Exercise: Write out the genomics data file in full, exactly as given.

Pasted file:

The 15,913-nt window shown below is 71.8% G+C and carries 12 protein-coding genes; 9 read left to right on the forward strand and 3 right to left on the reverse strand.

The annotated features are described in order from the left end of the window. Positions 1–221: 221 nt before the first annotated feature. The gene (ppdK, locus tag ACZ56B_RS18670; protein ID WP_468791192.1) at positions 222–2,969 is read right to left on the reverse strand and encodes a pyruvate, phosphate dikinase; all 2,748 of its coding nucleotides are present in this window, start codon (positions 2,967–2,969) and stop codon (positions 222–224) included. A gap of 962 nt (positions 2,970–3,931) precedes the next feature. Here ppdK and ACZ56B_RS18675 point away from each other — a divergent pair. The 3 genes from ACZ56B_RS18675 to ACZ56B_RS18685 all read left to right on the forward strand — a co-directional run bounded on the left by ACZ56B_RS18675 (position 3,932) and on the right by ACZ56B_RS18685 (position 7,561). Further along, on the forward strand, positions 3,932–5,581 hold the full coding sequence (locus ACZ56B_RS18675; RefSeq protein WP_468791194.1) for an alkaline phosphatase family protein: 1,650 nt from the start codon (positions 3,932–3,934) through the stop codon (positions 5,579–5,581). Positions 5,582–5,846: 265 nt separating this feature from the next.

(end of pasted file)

The 15,913-nt window shown below is 71.8% G+C and carries 12 protein-coding genes; 9 read left to right on the forward strand and 3 right to left on the reverse strand.

The annotated features are described in order from the left end of the window. Positions 1–221: 221 nt before the first annotated feature. The gene (ppdK, locus tag ACZ56B_RS18670; protein ID WP_468791192.1) at positions 222–2,969 is read right to left on the reverse strand and encodes a pyruvate, phosphate dikinase; all 2,748 of its coding nucleotides are present in this window, start codon (positions 2,967–2,969) and stop codon (positions 222–224) included. A gap of 962 nt (positions 2,970–3,931) precedes the next feature. Here ppdK and ACZ56B_RS18675 point away from each other — a divergent pair. The 3 genes from ACZ56B_RS18675 to ACZ56B_RS18685 all read left to right on the forward strand — a co-directional run bounded on the left by ACZ56B_RS18675 (position 3,932) and on the right by ACZ56B_RS18685 (position 7,561). Further along, on the forward strand, positions 3,932–5,581 hold the full coding sequence (locus ACZ56B_RS18675; RefSeq protein WP_468791194.1) for an alkaline phosphatase family protein: 1,650 nt from the start codon (positions 3,932–3,934) through the stop codon (positions 5,579–5,581). Positions 5,582–5,846: 265 nt separating this feature from the next.